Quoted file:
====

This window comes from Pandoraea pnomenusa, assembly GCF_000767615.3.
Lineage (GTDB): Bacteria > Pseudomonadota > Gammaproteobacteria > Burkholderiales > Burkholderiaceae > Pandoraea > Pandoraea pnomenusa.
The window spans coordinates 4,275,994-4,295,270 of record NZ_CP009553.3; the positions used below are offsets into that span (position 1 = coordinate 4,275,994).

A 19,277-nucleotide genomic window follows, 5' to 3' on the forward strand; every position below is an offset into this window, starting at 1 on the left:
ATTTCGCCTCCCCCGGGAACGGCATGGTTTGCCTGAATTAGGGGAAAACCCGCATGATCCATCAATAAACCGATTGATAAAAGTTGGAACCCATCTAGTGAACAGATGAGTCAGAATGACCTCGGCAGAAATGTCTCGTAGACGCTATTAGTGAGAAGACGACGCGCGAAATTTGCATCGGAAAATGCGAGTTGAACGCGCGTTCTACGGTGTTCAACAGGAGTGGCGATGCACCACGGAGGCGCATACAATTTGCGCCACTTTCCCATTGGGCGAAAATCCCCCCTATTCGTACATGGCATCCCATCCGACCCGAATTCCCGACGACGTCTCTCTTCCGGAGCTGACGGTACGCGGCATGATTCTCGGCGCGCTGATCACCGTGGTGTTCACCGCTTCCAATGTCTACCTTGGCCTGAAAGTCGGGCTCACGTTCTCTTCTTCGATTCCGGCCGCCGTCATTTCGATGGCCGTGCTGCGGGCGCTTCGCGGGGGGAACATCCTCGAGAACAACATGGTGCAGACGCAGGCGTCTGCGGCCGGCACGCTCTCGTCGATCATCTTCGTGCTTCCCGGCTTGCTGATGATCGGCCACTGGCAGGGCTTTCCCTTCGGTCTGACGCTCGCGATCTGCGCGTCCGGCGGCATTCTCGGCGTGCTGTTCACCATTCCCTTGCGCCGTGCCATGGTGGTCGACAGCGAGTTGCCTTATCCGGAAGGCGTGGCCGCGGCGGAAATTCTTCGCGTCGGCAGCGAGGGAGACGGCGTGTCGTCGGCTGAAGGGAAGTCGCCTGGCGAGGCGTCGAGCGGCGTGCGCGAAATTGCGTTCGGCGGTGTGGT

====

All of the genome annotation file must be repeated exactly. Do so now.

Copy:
This window comes from Pandoraea pnomenusa, assembly GCF_000767615.3.
Lineage (GTDB): Bacteria > Pseudomonadota > Gammaproteobacteria > Burkholderiales > Burkholderiaceae > Pandoraea > Pandoraea pnomenusa.
The window spans coordinates 4,275,994-4,295,270 of record NZ_CP009553.3; the positions used below are offsets into that span (position 1 = coordinate 4,275,994).

A 19,277-nucleotide genomic window follows, 5' to 3' on the forward strand; every position below is an offset into this window, starting at 1 on the left:
ATTTCGCCTCCCCCGGGAACGGCATGGTTTGCCTGAATTAGGGGAAAACCCGCATGATCCATCAATAAACCGATTGATAAAAGTTGGAACCCATCTAGTGAACAGATGAGTCAGAATGACCTCGGCAGAAATGTCTCGTAGACGCTATTAGTGAGAAGACGACGCGCGAAATTTGCATCGGAAAATGCGAGTTGAACGCGCGTTCTACGGTGTTCAACAGGAGTGGCGATGCACCACGGAGGCGCATACAATTTGCGCCACTTTCCCATTGGGCGAAAATCCCCCCTATTCGTACATGGCATCCCATCCGACCCGAATTCCCGACGACGTCTCTCTTCCGGAGCTGACGGTACGCGGCATGATTCTCGGCGCGCTGATCACCGTGGTGTTCACCGCTTCCAATGTCTACCTTGGCCTGAAAGTCGGGCTCACGTTCTCTTCTTCGATTCCGGCCGCCGTCATTTCGATGGCCGTGCTGCGGGCGCTTCGCGGGGGGAACATCCTCGAGAACAACATGGTGCAGACGCAGGCGTCTGCGGCCGGCACGCTCTCGTCGATCATCTTCGTGCTTCCCGGCTTGCTGATGATCGGCCACTGGCAGGGCTTTCCCTTCGGTCTGACGCTCGCGATCTGCGCGTCCGGCGGCATTCTCGGCGTGCTGTTCACCATTCCCTTGCGCCGTGCCATGGTGGTCGACAGCGAGTTGCCTTATCCGGAAGGCGTGGCCGCGGCGGAAATTCTTCGCGTCGGCAGCGAGGGAGACGGCGTGTCGTCGGCTGAAGGGAAGTCGCCTGGCGAGGCGTCGAGCGGCGTGCGCGAAATTGCGTTCGGCGGTGTGGT